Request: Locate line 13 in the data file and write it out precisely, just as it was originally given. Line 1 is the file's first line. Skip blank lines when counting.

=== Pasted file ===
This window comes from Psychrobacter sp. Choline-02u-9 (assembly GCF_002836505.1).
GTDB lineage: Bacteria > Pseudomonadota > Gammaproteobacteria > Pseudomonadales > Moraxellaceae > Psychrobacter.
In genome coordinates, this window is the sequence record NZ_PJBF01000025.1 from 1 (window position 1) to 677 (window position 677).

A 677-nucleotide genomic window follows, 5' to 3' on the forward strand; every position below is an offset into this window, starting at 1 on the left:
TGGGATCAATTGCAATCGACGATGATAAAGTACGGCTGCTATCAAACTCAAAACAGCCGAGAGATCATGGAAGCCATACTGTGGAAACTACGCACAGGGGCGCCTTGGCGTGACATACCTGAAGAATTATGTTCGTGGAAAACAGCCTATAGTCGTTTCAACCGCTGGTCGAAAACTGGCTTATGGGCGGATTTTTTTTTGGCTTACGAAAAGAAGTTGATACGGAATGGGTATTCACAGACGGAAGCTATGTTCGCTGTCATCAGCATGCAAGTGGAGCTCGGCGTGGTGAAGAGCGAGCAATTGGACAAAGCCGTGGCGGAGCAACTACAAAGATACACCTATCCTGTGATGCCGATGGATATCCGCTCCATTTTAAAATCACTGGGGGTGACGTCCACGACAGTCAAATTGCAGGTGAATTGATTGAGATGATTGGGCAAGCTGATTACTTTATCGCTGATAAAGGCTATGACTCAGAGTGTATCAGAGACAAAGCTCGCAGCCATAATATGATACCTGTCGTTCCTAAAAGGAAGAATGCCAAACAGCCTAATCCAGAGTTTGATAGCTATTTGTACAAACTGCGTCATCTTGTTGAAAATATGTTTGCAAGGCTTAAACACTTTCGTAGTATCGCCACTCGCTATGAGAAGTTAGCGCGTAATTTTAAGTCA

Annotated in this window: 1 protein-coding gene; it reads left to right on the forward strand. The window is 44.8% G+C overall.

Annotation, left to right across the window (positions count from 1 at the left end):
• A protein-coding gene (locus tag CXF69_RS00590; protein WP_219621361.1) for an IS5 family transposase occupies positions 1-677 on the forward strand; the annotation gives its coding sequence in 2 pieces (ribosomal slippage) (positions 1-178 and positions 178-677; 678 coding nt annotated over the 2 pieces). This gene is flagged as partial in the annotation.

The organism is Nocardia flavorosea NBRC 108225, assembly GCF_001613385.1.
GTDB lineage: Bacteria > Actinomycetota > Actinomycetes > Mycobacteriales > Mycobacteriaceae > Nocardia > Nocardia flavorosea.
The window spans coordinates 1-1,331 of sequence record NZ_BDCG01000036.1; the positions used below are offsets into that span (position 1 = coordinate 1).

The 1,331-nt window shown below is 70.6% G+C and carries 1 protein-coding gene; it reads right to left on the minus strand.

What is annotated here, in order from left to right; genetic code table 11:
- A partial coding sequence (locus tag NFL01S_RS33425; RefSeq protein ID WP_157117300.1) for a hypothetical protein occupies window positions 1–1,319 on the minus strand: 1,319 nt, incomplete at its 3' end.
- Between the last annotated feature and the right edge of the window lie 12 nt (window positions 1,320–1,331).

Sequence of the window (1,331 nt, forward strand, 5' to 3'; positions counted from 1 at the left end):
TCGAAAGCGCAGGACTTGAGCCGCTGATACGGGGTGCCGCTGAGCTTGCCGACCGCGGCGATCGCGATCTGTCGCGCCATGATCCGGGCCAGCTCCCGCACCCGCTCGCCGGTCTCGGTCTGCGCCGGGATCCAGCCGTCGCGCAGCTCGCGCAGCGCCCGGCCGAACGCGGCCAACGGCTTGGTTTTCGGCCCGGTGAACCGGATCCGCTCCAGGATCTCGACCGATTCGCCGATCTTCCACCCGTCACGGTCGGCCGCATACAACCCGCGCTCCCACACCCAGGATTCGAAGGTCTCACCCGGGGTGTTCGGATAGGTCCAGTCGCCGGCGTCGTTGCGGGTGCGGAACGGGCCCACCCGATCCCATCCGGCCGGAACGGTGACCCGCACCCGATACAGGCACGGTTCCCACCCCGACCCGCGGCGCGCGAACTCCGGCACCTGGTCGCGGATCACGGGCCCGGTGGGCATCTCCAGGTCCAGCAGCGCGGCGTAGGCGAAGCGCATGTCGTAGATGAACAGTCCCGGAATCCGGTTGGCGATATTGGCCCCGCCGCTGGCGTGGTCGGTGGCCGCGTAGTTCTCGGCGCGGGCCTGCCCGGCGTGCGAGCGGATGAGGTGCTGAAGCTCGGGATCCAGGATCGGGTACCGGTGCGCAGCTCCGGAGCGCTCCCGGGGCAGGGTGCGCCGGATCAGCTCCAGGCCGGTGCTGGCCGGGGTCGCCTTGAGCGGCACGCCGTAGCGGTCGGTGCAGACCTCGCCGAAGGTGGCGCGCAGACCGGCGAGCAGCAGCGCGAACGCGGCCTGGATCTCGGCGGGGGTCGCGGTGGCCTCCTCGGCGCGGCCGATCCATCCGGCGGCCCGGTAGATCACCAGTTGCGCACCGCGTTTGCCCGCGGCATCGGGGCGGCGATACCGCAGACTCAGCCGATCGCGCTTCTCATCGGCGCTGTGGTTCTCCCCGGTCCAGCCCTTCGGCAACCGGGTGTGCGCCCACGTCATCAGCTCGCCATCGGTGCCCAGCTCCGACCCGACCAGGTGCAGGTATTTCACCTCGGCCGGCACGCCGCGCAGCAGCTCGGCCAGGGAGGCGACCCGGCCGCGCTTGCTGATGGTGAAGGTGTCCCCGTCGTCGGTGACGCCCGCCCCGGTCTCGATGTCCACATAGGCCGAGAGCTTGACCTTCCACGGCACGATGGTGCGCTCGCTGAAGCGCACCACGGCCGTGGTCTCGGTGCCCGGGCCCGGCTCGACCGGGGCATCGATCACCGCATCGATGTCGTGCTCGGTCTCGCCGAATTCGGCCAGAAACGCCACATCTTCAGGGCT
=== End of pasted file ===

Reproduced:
What is annotated here, in order from left to right; genetic code table 11: